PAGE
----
An arts group has scooped a top prize for their modern-day nativity based around the current refugee crisis in Syria.
Alternativity were crowned the winners of the Epic Awards 2016, after impressing judges with their “inspiring, sensitive and uplifting” topic and their inclusivity.
About 100 performers from villages Birse, Ballogie, Finzean and Strachan came together to stage the play.
From the start of the performance, the audience was engaged with the refugee theme – tickets stated that people should arrive in shared transport, carry sufficient bedding and hot drinks, and be prepared to complete paperwork.
On arrival, guests were made to queue, given rations and marched to their seats after being processed.
Melanie Shand from Alternativity said: “We were thrilled to be shortlisted but to actually go on and win the Epic Award feels like the proverbial feather in our collective community cap.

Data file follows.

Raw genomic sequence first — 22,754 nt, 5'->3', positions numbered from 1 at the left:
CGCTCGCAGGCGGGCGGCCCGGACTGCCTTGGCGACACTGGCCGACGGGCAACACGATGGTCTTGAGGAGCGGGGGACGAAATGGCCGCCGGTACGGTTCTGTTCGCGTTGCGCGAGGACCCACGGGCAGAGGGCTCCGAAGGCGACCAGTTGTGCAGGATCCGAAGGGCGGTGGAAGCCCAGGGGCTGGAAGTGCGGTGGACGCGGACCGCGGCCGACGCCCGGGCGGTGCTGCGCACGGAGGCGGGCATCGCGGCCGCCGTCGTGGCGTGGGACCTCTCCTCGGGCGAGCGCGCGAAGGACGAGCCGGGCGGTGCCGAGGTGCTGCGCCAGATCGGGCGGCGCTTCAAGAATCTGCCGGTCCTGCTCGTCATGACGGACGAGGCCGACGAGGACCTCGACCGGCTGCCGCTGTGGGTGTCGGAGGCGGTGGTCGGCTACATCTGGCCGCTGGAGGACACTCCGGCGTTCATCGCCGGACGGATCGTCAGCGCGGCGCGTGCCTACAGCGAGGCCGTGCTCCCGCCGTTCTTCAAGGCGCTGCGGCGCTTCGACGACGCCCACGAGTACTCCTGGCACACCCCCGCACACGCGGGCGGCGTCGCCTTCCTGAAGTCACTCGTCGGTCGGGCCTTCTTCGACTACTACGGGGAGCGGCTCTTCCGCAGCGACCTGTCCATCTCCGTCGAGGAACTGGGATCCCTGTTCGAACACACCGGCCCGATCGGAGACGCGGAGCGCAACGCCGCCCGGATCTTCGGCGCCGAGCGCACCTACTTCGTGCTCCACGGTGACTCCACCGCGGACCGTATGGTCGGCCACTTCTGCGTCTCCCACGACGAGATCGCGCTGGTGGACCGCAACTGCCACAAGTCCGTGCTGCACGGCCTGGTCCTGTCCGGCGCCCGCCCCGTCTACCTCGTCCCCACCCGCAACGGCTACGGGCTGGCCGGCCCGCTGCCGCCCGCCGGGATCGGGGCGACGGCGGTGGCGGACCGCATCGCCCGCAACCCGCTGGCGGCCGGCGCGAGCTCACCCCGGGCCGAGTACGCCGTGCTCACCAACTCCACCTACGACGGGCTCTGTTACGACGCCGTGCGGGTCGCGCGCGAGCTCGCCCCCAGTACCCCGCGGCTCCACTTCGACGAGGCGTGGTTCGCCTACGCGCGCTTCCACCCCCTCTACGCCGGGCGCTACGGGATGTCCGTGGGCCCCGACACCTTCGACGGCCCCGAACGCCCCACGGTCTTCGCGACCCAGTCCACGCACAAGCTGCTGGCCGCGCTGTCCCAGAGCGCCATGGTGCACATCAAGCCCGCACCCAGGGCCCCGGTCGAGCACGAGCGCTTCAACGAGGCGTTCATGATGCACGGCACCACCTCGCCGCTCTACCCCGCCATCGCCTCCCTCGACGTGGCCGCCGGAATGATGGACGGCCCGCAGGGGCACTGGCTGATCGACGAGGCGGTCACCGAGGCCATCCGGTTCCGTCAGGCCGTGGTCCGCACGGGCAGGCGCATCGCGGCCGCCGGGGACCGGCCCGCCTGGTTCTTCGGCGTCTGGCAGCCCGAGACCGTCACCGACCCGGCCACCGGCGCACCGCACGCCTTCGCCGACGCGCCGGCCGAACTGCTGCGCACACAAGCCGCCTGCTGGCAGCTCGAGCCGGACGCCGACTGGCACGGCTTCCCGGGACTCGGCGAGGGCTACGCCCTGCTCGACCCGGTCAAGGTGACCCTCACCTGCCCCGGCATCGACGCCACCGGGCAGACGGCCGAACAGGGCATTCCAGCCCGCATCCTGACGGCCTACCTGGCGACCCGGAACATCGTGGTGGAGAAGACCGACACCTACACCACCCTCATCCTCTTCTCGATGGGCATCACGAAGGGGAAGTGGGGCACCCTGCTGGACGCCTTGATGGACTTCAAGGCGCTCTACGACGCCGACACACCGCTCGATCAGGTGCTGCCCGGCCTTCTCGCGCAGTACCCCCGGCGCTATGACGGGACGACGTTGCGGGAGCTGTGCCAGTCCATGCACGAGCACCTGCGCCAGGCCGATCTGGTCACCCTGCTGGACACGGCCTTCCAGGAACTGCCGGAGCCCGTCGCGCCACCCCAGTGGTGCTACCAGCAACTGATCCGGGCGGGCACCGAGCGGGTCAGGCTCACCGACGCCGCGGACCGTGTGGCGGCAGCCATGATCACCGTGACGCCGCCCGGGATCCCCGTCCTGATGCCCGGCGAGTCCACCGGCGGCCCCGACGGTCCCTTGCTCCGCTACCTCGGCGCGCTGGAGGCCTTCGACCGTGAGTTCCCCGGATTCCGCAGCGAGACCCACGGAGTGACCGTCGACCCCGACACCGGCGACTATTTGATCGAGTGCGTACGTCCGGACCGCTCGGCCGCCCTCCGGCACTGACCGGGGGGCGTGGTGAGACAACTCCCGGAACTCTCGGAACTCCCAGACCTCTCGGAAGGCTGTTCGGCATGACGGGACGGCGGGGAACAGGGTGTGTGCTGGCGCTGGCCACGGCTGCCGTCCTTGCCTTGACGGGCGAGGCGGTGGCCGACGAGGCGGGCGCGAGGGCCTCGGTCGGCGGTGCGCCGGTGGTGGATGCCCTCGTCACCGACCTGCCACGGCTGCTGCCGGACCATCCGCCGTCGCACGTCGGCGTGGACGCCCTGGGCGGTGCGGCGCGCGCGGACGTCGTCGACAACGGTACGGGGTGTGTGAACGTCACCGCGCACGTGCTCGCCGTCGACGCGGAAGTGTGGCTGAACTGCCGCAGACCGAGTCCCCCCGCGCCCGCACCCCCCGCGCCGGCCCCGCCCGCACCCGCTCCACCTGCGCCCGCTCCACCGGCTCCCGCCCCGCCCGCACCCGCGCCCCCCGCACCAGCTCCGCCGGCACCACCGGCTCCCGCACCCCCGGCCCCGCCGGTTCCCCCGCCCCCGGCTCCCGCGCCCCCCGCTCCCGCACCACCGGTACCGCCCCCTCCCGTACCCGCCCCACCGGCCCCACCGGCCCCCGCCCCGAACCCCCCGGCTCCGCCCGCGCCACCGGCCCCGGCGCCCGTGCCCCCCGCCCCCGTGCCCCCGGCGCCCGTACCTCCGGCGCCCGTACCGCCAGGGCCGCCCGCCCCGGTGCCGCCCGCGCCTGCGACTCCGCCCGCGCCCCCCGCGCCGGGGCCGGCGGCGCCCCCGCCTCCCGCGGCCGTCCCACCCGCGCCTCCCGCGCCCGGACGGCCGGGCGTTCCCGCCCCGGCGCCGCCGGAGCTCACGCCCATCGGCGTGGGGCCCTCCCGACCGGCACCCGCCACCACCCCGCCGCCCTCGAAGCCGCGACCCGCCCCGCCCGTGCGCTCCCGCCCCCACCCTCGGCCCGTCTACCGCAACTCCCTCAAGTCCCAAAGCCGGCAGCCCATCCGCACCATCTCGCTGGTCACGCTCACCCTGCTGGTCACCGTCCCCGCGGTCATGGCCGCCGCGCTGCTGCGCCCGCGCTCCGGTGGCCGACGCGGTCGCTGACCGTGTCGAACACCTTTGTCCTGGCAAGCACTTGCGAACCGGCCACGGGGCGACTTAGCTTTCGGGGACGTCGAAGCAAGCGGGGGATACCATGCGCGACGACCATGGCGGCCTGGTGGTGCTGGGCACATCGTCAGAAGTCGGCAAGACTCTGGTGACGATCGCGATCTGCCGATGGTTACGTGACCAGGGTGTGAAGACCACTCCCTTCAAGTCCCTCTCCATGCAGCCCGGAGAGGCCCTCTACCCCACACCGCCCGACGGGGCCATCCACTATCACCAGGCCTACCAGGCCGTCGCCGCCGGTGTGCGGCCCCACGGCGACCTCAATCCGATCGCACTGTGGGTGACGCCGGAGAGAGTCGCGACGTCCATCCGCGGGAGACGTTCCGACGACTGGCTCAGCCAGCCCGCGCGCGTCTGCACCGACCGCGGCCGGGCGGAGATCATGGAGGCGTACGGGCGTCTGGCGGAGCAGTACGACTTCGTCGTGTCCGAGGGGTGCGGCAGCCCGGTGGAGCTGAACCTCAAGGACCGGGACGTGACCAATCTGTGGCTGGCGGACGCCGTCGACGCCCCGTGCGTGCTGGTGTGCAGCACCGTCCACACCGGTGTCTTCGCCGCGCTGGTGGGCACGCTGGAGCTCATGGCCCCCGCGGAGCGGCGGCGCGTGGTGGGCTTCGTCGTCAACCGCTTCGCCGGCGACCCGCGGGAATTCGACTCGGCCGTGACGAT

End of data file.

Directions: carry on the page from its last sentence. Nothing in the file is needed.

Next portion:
“You start a project because it seems like a good idea at the time and then once everyone gets behind it, it gathers momentum and before you know it everyone has been inspired. It’s no small measure of credit to our community that where I might have an initial idea it’s the community that make it epic.”
The Epic Awards, now in its sixth year, are run by Voluntary Arts with support from Spirit of 2012.
Jemma Neville, director of Voluntary Arts Scotland said: “The sheer ambition and inclusivity of Alternativity is what impressed us the most.
“From the logistics of creating an outdoor theatre space in the middle of winter and working with a cast of 100 plus members of the local community, to taking an innovative approach to the traditional nativity story by using it to engage the audience, and cast, with the current refugee crisis.”